JFE Steel Corporation
JFE Steel Rolls Out Mixed-reality Training Simulator
—Will facilitate safe and effective skills transfer to young employees—
JFE Steel Corporation announced today that it has installed a training simulator incorporating advanced mixed reality (MR) technology at its West Japan Works. The system is the first in the Japanese steel industry to use MR technology for training in steel-mill skills that closely approximates actual hands-on training.
Virtual reality (VR) involves the use of computer-generated virtual spaces whereas augmented reality (AR) adds information to real-world environments to augment real-world experiences. MR, however, merges real and virtual worlds to create new environments in which physical and virtual elements coexist in real time.
Although JFE Steel uses highly qualified educators to ensure that workplace skills are passed down effectively, in many cases on-the-job training is still required so that young workers can master certain skills through experience, such as working with molten material at high temperatures, even though such processes involve high operational and safety risks. Passing on such skills safely and effectively therefore poses challenges, especially now, because young employees are accounting for an increasing proportion of the company’s workforce due to rapid generational changes in personnel at JFE Steel mills.
To address this situation, JFE Steel decided to deploy MR technology in virtual training environments, particularly for tasks requiring hands-on experience, to eliminate real-world risks. The company is now using MR technology to create training environments that merge the real-world body movements of trainees with highly realistic computer-generated virtual factory floors. Trainees can move equipment around in virtual 3D spaces and use actual switches to perform certain operations, thereby experiencing what it is like to operate equipment under both normal and abnormal conditions.
More specifically, JFE Steel’s new training simulator enables trainees to practice tasks such as adjusting the volume of molten steel that is poured into a continuous casting machine. In addition to normal operations, abnormal conditions can be replicated, such as a pouring nozzle becoming clogged, allowing employees to learn how to handle unexpected occurrences in environments that mirror real-world conditions. Various scenarios can easily be added for training covering a wide range of abnormal circumstances. Using the MR system before actual on-the-job training not only reduces the operational and safety risks of traditional training, it also helps trainees to learn how to assess and respond to abnormal conditions quicker and more effectively.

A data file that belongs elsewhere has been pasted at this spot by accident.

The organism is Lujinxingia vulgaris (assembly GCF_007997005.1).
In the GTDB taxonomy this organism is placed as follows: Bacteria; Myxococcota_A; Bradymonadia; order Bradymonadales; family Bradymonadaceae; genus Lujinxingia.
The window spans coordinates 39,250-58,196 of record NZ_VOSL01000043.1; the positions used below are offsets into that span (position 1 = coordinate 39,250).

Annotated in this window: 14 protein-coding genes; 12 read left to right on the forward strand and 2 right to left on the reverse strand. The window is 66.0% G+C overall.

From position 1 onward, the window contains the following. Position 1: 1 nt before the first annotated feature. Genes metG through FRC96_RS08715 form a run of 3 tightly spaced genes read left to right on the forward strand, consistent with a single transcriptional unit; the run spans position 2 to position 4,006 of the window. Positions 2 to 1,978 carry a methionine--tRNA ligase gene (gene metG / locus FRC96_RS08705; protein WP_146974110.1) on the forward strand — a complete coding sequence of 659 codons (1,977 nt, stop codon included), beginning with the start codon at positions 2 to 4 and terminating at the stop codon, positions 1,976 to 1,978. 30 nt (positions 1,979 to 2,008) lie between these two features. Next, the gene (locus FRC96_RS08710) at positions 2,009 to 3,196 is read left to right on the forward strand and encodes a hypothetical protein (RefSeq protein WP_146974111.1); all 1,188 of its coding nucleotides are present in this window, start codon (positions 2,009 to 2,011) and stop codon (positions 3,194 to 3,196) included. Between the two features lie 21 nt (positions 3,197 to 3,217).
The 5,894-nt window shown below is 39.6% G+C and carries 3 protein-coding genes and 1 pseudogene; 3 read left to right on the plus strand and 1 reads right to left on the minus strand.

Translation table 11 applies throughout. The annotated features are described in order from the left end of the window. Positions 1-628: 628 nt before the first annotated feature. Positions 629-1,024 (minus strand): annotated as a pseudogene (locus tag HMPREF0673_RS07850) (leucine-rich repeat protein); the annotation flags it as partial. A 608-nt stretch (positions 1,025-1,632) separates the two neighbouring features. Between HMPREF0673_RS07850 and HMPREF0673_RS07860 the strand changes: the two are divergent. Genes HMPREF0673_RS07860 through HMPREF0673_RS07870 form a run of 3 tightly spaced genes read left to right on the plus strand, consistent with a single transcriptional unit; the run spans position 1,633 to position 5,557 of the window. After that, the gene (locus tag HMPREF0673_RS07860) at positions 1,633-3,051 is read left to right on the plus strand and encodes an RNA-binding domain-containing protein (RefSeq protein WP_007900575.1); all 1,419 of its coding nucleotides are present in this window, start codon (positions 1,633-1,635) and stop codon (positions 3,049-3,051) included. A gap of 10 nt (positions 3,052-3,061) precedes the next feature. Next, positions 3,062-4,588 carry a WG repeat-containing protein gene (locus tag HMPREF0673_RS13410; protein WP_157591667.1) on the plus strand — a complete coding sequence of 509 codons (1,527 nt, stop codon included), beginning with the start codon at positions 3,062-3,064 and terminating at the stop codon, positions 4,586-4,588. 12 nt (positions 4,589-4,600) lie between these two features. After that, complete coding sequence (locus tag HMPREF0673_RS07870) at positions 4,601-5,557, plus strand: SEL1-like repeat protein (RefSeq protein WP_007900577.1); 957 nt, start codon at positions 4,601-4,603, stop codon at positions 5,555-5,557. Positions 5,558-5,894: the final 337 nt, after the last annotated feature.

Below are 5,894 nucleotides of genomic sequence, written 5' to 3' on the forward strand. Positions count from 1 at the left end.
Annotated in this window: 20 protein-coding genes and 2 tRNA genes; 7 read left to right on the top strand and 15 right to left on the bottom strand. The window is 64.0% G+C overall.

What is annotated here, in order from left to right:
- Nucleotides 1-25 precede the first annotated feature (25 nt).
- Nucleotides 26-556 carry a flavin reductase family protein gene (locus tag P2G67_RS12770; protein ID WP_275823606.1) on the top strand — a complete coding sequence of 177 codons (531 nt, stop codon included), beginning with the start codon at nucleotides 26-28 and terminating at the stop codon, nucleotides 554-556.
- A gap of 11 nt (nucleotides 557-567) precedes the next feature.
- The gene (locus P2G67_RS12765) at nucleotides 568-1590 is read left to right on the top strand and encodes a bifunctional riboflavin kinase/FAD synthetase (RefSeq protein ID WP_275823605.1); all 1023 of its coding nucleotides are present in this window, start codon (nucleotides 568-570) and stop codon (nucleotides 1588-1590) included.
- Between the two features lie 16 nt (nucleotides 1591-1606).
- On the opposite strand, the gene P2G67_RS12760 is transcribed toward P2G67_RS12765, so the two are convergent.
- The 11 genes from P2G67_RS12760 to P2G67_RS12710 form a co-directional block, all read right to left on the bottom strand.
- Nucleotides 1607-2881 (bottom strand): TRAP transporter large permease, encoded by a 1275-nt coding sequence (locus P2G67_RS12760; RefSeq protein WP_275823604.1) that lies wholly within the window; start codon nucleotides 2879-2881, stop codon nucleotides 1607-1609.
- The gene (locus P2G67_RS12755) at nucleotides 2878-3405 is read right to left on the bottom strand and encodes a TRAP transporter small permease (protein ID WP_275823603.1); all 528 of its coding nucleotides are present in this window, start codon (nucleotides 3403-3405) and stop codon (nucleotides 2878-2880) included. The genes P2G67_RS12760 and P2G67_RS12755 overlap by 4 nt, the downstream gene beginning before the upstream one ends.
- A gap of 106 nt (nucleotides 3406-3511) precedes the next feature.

JFE Steel is now beginning to introduce the simulator at all of its steel works and manufacturing sites.
JFE Steel is actively adopting digital technologies under a digital transformation (DX) strategy that is expected to realize operations that are more productive as well as more stable. Initiatives have included the inauguration of the new JFE Digital Transformation Center (JDXC) and the deployment of cyber-physical systems (CPS) that use computer-based algorithms to control/monitor manufacturing processes. Looking ahead, JFE Steel plans to address a wide range of issues through DX, including skills transfer on the manufacturing floor and workstyle reforms, as it strive to help create a more sustainable world.
New training simulator
Training session in progress
About JFE Steel Corporation
JFE Steel Corporation, one of the world’s leading integrated steel producers, was established through the consolidation of NKK Corporation and Kawasaki Steel Corporation in 2003. The company operates several steelworks in Japan and numerous branch offices and affiliates throughout the world. JFE Steel leverages world-class technologies and know-how to produce a wide range of products based on its Only One, Number One strategy of focusing on unique and best-in-class products. The company reported consolidated sales of 3,900 billion yen in 2018 and consolidated crude steel output of 27.88 million tons in the fiscal year ended March 2019.
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